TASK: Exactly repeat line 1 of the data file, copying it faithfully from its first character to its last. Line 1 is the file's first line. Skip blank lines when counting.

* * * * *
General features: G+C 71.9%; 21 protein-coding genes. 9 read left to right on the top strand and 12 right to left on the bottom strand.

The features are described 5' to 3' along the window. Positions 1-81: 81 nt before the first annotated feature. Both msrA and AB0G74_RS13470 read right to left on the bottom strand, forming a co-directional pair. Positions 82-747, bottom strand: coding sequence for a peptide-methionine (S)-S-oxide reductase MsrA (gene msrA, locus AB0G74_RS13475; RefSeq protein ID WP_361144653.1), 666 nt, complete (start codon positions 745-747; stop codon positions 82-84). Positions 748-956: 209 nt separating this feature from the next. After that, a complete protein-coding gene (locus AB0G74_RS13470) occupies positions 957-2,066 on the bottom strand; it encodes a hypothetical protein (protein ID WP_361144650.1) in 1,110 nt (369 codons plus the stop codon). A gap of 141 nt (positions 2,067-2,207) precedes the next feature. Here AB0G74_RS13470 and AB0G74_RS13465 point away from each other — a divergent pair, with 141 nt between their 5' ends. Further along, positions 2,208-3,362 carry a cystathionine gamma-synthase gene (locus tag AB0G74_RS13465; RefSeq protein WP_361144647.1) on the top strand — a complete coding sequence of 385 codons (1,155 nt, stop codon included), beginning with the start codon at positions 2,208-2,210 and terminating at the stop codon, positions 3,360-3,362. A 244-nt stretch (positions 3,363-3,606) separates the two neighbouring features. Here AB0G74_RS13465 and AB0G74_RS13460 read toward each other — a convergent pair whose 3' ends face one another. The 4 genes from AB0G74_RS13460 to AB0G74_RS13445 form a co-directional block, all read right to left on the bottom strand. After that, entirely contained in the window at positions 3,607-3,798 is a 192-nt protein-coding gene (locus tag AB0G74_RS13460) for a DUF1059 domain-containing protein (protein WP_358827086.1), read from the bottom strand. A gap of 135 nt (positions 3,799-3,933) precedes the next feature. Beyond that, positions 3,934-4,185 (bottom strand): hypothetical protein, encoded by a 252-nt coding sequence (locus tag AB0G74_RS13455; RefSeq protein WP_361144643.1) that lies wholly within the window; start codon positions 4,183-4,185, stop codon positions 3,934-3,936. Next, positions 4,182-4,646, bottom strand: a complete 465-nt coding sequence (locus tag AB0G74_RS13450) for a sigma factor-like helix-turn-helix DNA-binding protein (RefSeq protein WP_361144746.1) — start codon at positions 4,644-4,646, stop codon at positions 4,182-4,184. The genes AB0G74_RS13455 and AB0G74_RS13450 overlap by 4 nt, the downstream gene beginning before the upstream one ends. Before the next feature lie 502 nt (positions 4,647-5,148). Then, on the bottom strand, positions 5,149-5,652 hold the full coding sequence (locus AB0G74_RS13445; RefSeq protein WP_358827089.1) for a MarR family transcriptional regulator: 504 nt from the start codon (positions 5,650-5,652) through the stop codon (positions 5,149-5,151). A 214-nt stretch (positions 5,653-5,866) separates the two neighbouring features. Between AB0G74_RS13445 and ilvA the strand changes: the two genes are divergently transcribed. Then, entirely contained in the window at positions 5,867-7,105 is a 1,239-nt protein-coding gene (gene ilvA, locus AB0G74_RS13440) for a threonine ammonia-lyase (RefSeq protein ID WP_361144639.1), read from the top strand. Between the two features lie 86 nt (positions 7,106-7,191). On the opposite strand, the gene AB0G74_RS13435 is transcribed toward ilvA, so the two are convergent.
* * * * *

General features: G+C 71.9%; 21 protein-coding genes. 9 read left to right on the top strand and 12 right to left on the bottom strand.